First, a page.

I was inspired to be a long distance runner during my second pregnancy by an awesome human being named Louise Parker. At the time she had begun to share her journey in pregnancy and motherhood on social media. Reading her stories helped me in realizing that fitness and healthy behaviors not only had positive physical benefits, but were emotionally empowering at a time when it was easy for me to feel vulnerable and not in control of all that was happening inside (and outside of myself).
I sat down with Ms. Parker on a sunny COVIDed quarantine morning -- both of us somewhat hiding from children in our respective houses, so that we could have a one-on-one chat. We discussed:
her personal journey
her personal journey
how we can create positive mindsets for ourselves (while caring for others)
the path to self-acceptance and social media, how we can connect mothers to health care and social supports when they are in pain
and how all of this can influence how we raise the next generation of women
Louise Parker is a holistic wellness coach and mother of three, though this was not what she identified with originally as she began her career. Hailing from the UK, she came to the United States almost 20 years ago. With a background in social policy and social work, she developed a career helping adults with developmental disabilities. In her most recent position in that role, she was assistant vice president at her company overseeing several group homes. During this time she began her journey into motherhood. She soon found herself with an intense desire to create a work-life balance, as her job often called on her at odd hours of the day and night. She specifically sought to create balance internally as well -- describing how it can be easy to lose yourself, to “drown in kids and parenting.” She recalled, “I was just really desperate to keep hold of something for myself...and also to help other mums in the process.”
“Life is super super busy….I’m juggling it, but I’m not doing it beautifully.”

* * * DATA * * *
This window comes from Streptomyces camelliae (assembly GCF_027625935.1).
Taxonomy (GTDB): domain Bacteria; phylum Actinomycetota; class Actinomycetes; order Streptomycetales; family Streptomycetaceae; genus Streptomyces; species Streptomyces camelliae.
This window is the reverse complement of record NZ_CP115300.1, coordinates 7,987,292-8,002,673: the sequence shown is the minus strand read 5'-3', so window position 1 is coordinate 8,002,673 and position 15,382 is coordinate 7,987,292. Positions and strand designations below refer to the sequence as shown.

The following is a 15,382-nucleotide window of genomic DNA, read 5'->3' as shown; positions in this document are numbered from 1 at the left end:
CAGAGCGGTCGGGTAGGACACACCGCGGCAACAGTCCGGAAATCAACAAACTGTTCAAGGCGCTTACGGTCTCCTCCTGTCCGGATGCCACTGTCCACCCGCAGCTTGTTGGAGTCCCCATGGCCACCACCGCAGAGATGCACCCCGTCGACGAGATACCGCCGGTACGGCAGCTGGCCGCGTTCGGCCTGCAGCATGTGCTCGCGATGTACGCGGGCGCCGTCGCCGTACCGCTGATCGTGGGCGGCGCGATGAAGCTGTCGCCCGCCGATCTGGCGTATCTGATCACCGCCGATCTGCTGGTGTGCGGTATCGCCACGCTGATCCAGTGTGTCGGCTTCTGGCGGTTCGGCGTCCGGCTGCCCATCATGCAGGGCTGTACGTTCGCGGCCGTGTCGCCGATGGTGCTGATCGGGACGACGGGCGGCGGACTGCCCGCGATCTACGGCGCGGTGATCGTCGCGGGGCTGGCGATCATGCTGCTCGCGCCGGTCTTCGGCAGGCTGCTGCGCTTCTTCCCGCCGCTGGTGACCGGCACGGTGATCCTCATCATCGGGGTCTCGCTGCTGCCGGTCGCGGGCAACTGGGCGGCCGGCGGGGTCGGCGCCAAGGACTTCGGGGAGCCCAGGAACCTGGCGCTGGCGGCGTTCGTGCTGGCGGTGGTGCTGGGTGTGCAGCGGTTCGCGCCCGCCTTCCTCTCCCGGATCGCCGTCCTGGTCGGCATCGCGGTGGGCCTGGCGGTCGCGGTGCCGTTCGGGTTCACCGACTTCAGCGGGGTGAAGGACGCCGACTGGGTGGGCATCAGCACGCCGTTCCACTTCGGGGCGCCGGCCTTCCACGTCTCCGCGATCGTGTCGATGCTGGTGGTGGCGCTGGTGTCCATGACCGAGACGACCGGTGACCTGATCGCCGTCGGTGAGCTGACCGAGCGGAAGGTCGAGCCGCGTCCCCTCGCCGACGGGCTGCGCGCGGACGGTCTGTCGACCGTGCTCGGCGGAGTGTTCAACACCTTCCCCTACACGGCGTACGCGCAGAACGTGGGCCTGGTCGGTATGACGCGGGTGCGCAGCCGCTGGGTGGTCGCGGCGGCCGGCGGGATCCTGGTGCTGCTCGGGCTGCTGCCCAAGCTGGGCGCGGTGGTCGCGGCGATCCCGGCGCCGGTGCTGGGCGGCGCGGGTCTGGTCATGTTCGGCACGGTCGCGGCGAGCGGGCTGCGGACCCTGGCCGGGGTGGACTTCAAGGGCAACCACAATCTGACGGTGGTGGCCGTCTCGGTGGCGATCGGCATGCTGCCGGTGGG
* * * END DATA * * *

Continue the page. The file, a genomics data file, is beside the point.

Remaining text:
An approach which combined her original intention to give back to her community and creating this balance emerged during her third pregnancy. She soon decided to become a fitness and nutrition coach allowing for a more flexible schedule. Carving out this new path made sense for her, as she had been an avid runner (she’s run seven marathons to date) and had always been interested in how people generate wellness for themselves. However, creating a new business is not an easy task, especially when you are caring for small children. So Louise chose to start her business as a Beachbody coach, a company that specializes in online fitness and nutrition programs. In doing so, she benefited from having the support (an extensive network of coaches) and infrastructure which enabled her to make this career change. She wanted to inspire pregnant women -- “To not be afraid of working out while pregnant…[that you can] be strong, fit, and healthy. I worked out right up until the day before I went into labor...that baby was 10 lbs, and I’m only 5’2”.” We joked about how she was able to stand and move about, especially given that her earlier pregnancies produced much smaller babies. Fitness helped her have the “strongest mental and physical pregnancy.” As she was posting on social media she found it was a great way to celebrate the female body and what it could do and in turn it allowed her to celebrate what she herself was doing. That process made her feel more confident and inspired her to share with a larger audience.